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22 Apr, 2015 02:59

Earth-wide telescope built to watch Milky Way black hole

Earth-wide telescope built to watch Milky Way black hole

Scientists might soon get closer to understanding the nature of the Milky Way’s supermassive black hole. To observe its mysterious event horizon, they are connecting a planet-wide system of telescopes that will “see” 1,000 times better than Hubble.

Work is underway on creating the global Event Horizon Telescope (EHT), which will become the first-of-a-kind instrument to take detailed pictures of the black hole, known as Sagittarius A-star, the US National Science Foundation reported on Tuesday.

The telescope is destined to prove that black holes do have so-called event horizons – borders, from which even light cannot escape the immense gravity. That is why the black hole itself is most likely to remain invisible – or simply a dark silhouette.

Sagittarius A-star exceeds the mass of our sun by four million times, yet it looks tiny, comparable to “standing in California and reading the date on a penny in New York,” according to the press-release

New Telescope to Take First-Ever Black Hole Photo. http://t.co/prZgCIgCi0 blackholes pic.twitter.com/Y11YRFSYW1

— shivr20 (@shivr20) January 18, 2015

But the EHT will make it possible to observe new details, as its resolution will be 1,000 times clearer than the Hubble Telescope.

In one of the preliminary experiments, another black hole was observed in Centaurus A galaxy, located 10 million light years away. This was achieved by combining two telescopes – the SPT [South Pole Telescope] at the NSF South Pole research station and the APEX telescope in Chile, located nearly 5,000 miles away from each other.

“The baselines to SPT give us two to three times more resolution than our past arrays, which is absolutely crucial to the goals of the EHT. To verify the existence of an event horizon, the ‘edge’ of a black hole, and more generally to test Einstein’s theory of general relativity, we need a very detailed picture of a black hole. With the full EHT, we should be able to do this,” Dan Marrone, an assistant professor in the University of Arizona’s Department of Astronomy and Steward Observatory, said.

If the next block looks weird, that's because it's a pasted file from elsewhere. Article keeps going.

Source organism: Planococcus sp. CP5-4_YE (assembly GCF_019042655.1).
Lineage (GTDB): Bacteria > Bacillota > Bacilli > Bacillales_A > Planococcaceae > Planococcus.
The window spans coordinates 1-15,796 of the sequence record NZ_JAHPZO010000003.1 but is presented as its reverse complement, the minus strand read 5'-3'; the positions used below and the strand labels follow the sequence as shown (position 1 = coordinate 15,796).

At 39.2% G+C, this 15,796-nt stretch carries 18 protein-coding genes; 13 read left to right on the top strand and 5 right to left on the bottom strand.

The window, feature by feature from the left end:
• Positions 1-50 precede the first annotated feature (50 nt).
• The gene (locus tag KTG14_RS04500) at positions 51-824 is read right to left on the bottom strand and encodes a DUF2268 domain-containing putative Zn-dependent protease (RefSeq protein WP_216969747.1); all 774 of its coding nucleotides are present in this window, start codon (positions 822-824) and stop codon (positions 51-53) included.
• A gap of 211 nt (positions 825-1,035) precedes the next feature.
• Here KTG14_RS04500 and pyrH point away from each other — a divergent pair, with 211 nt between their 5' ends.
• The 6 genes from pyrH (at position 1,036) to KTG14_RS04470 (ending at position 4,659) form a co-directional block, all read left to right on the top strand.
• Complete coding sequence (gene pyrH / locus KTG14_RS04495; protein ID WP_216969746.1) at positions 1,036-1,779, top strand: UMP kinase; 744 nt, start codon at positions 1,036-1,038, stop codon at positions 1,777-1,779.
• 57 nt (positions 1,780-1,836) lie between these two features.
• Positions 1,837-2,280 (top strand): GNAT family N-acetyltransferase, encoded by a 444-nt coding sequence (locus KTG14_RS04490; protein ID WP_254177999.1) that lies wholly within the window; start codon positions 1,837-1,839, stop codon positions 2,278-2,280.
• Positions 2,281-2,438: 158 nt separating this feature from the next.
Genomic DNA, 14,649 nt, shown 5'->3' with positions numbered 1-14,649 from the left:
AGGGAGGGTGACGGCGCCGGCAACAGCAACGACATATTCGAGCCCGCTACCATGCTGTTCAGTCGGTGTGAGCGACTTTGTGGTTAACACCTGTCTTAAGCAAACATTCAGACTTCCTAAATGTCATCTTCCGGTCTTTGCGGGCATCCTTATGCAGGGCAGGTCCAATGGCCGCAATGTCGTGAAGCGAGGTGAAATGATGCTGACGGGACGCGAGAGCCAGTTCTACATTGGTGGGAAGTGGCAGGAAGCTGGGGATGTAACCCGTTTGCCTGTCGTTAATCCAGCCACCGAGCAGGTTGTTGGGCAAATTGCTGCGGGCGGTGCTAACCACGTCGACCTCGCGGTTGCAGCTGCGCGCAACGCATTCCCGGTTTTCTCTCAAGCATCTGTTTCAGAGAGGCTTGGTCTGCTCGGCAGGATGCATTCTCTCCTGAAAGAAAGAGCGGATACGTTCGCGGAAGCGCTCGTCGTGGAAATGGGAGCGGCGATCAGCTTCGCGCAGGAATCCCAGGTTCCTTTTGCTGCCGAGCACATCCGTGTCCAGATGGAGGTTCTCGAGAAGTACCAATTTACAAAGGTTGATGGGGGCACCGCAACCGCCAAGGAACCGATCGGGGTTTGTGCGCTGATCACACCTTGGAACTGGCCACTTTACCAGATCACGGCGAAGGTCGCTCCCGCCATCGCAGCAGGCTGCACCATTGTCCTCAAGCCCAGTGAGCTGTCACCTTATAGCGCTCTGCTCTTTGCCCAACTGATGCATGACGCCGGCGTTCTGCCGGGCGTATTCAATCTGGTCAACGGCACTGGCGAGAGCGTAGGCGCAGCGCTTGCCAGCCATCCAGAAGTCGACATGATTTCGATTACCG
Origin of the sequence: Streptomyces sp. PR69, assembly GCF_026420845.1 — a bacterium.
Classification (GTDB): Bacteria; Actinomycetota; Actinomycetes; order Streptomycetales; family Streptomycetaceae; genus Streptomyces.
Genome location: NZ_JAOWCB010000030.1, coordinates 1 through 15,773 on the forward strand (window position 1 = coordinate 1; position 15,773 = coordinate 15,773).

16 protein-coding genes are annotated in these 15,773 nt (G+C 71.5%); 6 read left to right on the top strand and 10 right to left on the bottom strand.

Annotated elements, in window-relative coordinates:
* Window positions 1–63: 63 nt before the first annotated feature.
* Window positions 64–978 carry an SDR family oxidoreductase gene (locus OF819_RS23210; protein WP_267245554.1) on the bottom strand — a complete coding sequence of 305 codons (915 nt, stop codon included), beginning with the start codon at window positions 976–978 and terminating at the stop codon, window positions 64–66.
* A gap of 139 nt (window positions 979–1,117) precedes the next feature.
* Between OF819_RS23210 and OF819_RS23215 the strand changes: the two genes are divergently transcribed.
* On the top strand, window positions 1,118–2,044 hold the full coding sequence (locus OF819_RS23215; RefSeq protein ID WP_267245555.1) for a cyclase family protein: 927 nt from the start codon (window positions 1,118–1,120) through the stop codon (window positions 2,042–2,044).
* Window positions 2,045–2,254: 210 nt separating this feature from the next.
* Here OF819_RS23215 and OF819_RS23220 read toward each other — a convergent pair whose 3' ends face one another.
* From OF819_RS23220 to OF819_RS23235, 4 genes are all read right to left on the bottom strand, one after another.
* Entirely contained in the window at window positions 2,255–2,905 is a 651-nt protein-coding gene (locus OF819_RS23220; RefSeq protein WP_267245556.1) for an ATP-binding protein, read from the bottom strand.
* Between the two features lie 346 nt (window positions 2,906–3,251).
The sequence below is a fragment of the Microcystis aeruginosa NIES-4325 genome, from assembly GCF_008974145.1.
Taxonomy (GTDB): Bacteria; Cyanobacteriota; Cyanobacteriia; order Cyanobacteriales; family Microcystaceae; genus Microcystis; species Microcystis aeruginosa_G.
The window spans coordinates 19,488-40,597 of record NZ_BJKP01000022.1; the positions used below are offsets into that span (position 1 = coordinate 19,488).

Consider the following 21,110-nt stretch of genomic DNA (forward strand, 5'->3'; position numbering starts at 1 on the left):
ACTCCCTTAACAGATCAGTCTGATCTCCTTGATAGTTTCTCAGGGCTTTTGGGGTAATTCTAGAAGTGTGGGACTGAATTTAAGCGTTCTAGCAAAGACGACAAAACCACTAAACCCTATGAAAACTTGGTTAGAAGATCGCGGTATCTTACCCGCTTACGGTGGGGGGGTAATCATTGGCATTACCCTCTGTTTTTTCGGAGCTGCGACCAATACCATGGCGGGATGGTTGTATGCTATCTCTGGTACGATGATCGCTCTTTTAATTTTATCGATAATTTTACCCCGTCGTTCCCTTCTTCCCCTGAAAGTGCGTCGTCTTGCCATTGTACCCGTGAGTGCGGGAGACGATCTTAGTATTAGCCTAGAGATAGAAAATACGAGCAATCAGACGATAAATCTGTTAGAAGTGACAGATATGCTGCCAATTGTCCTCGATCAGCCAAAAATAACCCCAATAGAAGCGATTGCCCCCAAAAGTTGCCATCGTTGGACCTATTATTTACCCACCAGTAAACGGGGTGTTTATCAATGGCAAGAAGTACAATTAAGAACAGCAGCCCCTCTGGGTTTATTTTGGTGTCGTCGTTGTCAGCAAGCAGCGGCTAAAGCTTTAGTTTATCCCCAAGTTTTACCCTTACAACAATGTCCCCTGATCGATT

The South Pole Telescope. (Photo by John Mallon III, National Science Foundation/nsf.gov)

This week, the 75 feet (23 meter) high South Pole Telescope was connected to the Atacama Pathfinder Experiment, the Large Millimeter Telescope in Mexico, the Submillimeter Telescope in Arizona, the Combined Array for Research in Millimeter-wave Astronomy in California, the Submillimeter Array and James Clerk Maxwell Telescope in Hawaii, and the Institute for Radio Astronomy Millimetrique (IRAM) telescopes in Spain and France.

“Now that we’ve done VLBI [Very Long Baseline Interferometry] with the SPT, the Event Horizon Telescope really does span the whole earth, from the Submillimeter Telescope on Mount Graham in Arizona, to California, Hawaii, Chile, Mexico and the South Pole,” he added.

Black holes were theoretically postulated by Albert Einstein’s General Theory of Relativity, later to be proved by decades of astronomical observations. Our galaxy, Milky Way is home not only to the supermassive black hole at its core, but also to 25 smaller ones.